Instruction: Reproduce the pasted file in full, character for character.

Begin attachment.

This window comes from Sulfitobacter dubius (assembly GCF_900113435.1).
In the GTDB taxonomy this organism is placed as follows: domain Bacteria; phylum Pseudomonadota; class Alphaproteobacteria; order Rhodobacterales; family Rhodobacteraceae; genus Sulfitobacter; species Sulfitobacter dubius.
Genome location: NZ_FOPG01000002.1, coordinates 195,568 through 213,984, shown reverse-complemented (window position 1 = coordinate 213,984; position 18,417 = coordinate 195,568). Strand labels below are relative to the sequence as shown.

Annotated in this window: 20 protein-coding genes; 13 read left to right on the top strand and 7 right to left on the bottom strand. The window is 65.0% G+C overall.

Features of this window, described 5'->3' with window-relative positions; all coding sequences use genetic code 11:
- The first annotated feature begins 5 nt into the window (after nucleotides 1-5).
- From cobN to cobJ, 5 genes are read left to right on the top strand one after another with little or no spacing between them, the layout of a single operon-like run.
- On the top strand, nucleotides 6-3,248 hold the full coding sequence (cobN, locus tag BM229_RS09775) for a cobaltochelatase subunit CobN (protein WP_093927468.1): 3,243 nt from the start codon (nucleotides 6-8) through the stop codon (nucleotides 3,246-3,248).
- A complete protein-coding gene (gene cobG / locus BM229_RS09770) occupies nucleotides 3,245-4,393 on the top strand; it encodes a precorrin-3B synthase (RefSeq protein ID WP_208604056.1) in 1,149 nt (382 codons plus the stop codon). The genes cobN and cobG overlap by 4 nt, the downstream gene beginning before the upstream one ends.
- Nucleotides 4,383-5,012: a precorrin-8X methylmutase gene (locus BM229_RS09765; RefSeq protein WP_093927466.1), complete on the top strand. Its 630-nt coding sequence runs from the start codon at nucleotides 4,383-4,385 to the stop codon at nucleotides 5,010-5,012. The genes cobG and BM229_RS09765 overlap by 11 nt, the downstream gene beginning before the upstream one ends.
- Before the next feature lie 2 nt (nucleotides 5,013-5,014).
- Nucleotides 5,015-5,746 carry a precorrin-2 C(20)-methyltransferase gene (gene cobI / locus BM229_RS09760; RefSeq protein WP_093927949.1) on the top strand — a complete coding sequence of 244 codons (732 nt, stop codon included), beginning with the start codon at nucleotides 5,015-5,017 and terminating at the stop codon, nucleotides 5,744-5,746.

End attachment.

This window comes from Sulfitobacter dubius (assembly GCF_900113435.1).
In the GTDB taxonomy this organism is placed as follows: domain Bacteria; phylum Pseudomonadota; class Alphaproteobacteria; order Rhodobacterales; family Rhodobacteraceae; genus Sulfitobacter; species Sulfitobacter dubius.
Genome location: NZ_FOPG01000002.1, coordinates 195,568 through 213,984, shown reverse-complemented (window position 1 = coordinate 213,984; position 18,417 = coordinate 195,568). Strand labels below are relative to the sequence as shown.

Annotated in this window: 20 protein-coding genes; 13 read left to right on the top strand and 7 right to left on the bottom strand. The window is 65.0% G+C overall.

Features of this window, described 5'->3' with window-relative positions; all coding sequences use genetic code 11:
- The first annotated feature begins 5 nt into the window (after nucleotides 1-5).
- From cobN to cobJ, 5 genes are read left to right on the top strand one after another with little or no spacing between them, the layout of a single operon-like run.
- On the top strand, nucleotides 6-3,248 hold the full coding sequence (cobN, locus tag BM229_RS09775) for a cobaltochelatase subunit CobN (protein WP_093927468.1): 3,243 nt from the start codon (nucleotides 6-8) through the stop codon (nucleotides 3,246-3,248).
- A complete protein-coding gene (gene cobG / locus BM229_RS09770) occupies nucleotides 3,245-4,393 on the top strand; it encodes a precorrin-3B synthase (RefSeq protein ID WP_208604056.1) in 1,149 nt (382 codons plus the stop codon). The genes cobN and cobG overlap by 4 nt, the downstream gene beginning before the upstream one ends.
- Nucleotides 4,383-5,012: a precorrin-8X methylmutase gene (locus BM229_RS09765; RefSeq protein WP_093927466.1), complete on the top strand. Its 630-nt coding sequence runs from the start codon at nucleotides 4,383-4,385 to the stop codon at nucleotides 5,010-5,012. The genes cobG and BM229_RS09765 overlap by 11 nt, the downstream gene beginning before the upstream one ends.
- Before the next feature lie 2 nt (nucleotides 5,013-5,014).
- Nucleotides 5,015-5,746 carry a precorrin-2 C(20)-methyltransferase gene (gene cobI / locus BM229_RS09760; RefSeq protein WP_093927949.1) on the top strand — a complete coding sequence of 244 codons (732 nt, stop codon included), beginning with the start codon at nucleotides 5,015-5,017 and terminating at the stop codon, nucleotides 5,744-5,746.